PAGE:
training, assistance, and consulting to promote private sector business
   development. The assistance program supports the European Bank for
   Reconstruction and Development (EBRD) partner banks and microfinance
   institutions as well as training for small and medium-sized business
   entrepreneurs.

   The U.S. provides technical assistance to the Ministry of Finance and the Tax
   Administration to help reform tax policy and administration. However, this
   assistance is being phased out, since the Government of Ukraine has adopted a
   new, simplified tax code.

   Security and law enforcement assistance to Ukraine in FY04 will amount to
   nearly $62 million. Self-declared and nuclear-free in 1996, Ukraine receives
   U.S. assistance to combat the weapons of mass destruction (WMD) infrastructure,
   increase safeguards for the nuclear-reliant energy sector, improve security for
   radiological and nuclear materials, and redirect former weapons expertise
   toward peaceful and sustainable research activities. The U.S. will contribute
   an additional $8 million towards its $146-million pledge for the stabilization
   and reconstruction of the Chornobyl Shelter, continuing to be the largest
   single donor.

   Export Control and Related Border Security assistance will work to establish an
   effective security system to prevent the proliferation of WMD and their missile
   delivery systems. In addition, the U.S. continues to promote regional stability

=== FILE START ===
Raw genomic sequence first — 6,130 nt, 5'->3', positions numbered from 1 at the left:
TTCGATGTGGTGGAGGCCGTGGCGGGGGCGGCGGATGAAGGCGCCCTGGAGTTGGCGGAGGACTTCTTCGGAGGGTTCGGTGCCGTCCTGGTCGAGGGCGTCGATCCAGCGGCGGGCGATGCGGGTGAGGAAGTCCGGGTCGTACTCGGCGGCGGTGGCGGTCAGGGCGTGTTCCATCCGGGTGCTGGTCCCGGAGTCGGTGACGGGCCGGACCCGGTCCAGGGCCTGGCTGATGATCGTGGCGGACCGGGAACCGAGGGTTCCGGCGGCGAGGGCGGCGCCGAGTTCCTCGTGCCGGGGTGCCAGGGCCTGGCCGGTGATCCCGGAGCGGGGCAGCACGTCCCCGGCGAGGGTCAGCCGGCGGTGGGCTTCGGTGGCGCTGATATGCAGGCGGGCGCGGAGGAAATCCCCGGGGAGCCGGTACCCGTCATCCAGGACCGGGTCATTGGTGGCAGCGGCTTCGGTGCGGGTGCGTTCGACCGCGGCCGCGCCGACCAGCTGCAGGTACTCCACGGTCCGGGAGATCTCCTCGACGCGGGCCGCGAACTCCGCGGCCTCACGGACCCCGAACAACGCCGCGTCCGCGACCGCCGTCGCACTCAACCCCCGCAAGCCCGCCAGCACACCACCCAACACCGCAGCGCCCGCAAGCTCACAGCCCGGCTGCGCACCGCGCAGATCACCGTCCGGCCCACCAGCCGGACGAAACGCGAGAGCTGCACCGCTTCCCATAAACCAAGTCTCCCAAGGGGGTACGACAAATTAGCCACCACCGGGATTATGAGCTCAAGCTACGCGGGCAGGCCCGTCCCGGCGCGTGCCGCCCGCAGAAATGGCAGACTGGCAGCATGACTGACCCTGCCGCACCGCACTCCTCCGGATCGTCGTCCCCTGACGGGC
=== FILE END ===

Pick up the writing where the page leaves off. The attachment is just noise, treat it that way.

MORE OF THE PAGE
by helping Ukraine enhance its interoperability with NATO forces through the
   International Military Education and Training and Foreign Military Financing
   programs. Currently, Ukraine is the fourth largest non-NATO contributor of
   troops to Operation Iraqi Freedom (OIF)

   Over $2 million in U.S. assistance under the Anti-Crime Training and Technical
   Assistance (ACTTA) program of the Bureau for International Narcotics and Law
   Enforcement Affairs will fund projects to help combat money laundering,
   trafficking in persons, and smuggling of narcotics. The ACTTA program also
   funds projects to improve the protection of intellectual property rights and
   support developments in border security systems that help prevent criminal
   activity. Programs also seek to engage with the Ukrainian government in support
   of basic legal reforms and the introduction of internationally accepted
   procedures for conducting investigations.

   Current humanitarian programs in Ukraine consist of the shipment, delivery,
   distribution, and monitoring of humanitarian commodities through the State
   Department Humanitarian Transport Program. The total value of the U.S.
   humanitarian commodities provided to Ukraine in FY 2004 is estimated to be in
   excess of $15 million. The U.S. funds a humanitarian program in Crimea to
   assist formerly displaced persons, mainly Crimean Tatars, and a medical
   humanitarian program in the Donetsk Region to assist the ethnic Greek
   population. Additionally, the modern medical clinic in the Donetsk Region
   provides medicines, medical equipment, and supplies for treatment of the
   vulnerable population.

   USAID addresses the social and health needs of vulnerable groups such as the
   elderly, women, children, orphans, and others most susceptible to social and
   economic risks. Recently, USAID launched a new HIV/AIDS five-year strategy that
   seeks to combat the growing threat of HIV/AIDS. Peace Corps Ukraine focuses on
   economic development, education, and environmental protection.

   [End]